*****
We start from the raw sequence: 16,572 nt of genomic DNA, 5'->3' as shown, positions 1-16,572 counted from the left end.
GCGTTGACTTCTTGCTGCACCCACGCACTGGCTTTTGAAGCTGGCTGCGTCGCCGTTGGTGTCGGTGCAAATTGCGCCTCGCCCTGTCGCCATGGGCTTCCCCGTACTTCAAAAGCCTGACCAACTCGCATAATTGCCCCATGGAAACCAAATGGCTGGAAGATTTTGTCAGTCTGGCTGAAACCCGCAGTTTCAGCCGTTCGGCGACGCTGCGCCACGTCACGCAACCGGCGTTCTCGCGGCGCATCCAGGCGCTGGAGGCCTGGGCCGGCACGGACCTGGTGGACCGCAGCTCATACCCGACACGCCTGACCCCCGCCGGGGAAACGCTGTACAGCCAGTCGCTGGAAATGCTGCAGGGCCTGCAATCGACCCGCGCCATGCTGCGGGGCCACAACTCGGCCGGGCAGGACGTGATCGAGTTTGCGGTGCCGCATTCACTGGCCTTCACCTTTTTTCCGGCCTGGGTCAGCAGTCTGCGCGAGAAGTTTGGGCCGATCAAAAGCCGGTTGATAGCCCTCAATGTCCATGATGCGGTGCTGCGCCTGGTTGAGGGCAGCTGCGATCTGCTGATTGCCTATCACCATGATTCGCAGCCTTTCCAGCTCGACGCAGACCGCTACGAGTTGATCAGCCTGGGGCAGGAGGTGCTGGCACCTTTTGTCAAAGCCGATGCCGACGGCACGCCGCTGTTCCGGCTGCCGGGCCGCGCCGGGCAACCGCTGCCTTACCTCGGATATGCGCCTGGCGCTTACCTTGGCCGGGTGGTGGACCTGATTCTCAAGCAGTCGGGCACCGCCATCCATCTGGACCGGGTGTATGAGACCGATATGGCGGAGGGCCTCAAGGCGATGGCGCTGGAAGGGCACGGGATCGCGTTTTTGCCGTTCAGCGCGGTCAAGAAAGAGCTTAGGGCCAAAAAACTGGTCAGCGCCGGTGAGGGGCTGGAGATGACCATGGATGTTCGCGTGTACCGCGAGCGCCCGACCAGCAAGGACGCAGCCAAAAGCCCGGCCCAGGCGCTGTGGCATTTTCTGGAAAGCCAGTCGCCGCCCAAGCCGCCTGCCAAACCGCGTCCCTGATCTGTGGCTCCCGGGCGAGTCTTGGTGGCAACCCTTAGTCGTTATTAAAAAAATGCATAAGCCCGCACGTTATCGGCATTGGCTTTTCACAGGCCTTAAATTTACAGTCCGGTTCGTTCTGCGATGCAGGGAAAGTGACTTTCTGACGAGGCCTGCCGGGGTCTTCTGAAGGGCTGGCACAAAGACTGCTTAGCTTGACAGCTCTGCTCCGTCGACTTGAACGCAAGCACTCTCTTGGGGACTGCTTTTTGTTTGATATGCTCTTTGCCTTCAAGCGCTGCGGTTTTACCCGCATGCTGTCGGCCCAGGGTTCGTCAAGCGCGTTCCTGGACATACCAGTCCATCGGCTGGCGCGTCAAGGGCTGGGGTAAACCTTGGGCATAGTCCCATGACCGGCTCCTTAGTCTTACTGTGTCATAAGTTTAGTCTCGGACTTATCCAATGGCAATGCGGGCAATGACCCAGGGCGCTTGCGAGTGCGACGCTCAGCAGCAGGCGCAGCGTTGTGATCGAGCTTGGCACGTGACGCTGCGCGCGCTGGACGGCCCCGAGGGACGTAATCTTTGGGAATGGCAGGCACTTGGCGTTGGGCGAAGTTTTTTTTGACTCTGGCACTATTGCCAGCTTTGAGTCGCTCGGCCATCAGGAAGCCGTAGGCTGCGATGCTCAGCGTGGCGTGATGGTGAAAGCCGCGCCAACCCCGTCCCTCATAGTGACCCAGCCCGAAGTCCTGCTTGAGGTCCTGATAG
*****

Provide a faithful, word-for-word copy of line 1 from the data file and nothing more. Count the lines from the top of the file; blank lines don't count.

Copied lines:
We start from the raw sequence: 16,572 nt of genomic DNA, 5'->3' as shown, positions 1-16,572 counted from the left end.